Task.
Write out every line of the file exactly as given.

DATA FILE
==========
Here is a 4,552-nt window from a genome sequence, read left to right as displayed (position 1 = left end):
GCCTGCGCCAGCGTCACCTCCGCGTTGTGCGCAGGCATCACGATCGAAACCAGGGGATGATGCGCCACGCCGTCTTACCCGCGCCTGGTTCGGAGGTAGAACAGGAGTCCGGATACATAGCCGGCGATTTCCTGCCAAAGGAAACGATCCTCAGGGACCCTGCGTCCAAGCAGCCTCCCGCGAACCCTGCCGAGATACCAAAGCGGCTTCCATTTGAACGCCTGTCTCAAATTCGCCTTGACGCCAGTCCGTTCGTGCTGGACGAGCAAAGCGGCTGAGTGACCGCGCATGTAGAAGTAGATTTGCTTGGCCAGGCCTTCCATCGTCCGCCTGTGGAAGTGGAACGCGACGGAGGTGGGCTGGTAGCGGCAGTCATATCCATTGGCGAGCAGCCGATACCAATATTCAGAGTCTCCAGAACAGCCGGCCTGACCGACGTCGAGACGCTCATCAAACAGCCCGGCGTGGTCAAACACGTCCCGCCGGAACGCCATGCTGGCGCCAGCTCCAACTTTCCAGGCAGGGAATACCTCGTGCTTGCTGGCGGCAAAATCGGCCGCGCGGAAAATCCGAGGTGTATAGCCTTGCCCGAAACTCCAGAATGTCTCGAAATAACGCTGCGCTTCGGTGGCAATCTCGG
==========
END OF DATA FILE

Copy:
Here is a 4,552-nt window from a genome sequence, read left to right as displayed (position 1 = left end):
GCCTGCGCCAGCGTCACCTCCGCGTTGTGCGCAGGCATCACGATCGAAACCAGGGGATGATGCGCCACGCCGTCTTACCCGCGCCTGGTTCGGAGGTAGAACAGGAGTCCGGATACATAGCCGGCGATTTCCTGCCAAAGGAAACGATCCTCAGGGACCCTGCGTCCAAGCAGCCTCCCGCGAACCCTGCCGAGATACCAAAGCGGCTTCCATTTGAACGCCTGTCTCAAATTCGCCTTGACGCCAGTCCGTTCGTGCTGGACGAGCAAAGCGGCTGAGTGACCGCGCATGTAGAAGTAGATTTGCTTGGCCAGGCCTTCCATCGTCCGCCTGTGGAAGTGGAACGCGACGGAGGTGGGCTGGTAGCGGCAGTCATATCCATTGGCGAGCAGCCGATACCAATATTCAGAGTCTCCAGAACAGCCGGCCTGACCGACGTCGAGACGCTCATCAAACAGCCCGGCGTGGTCAAACACGTCCCGCCGGAACGCCATGCTGGCGCCAGCTCCAACTTTCCAGGCAGGGAATACCTCGTGCTTGCTGGCGGCAAAATCGGCCGCGCGGAAAATCCGAGGTGTATAGCCTTGCCCGAAACTCCAGAATGTCTCGAAATAACGCTGCGCTTCGGTGGCAATCTCGG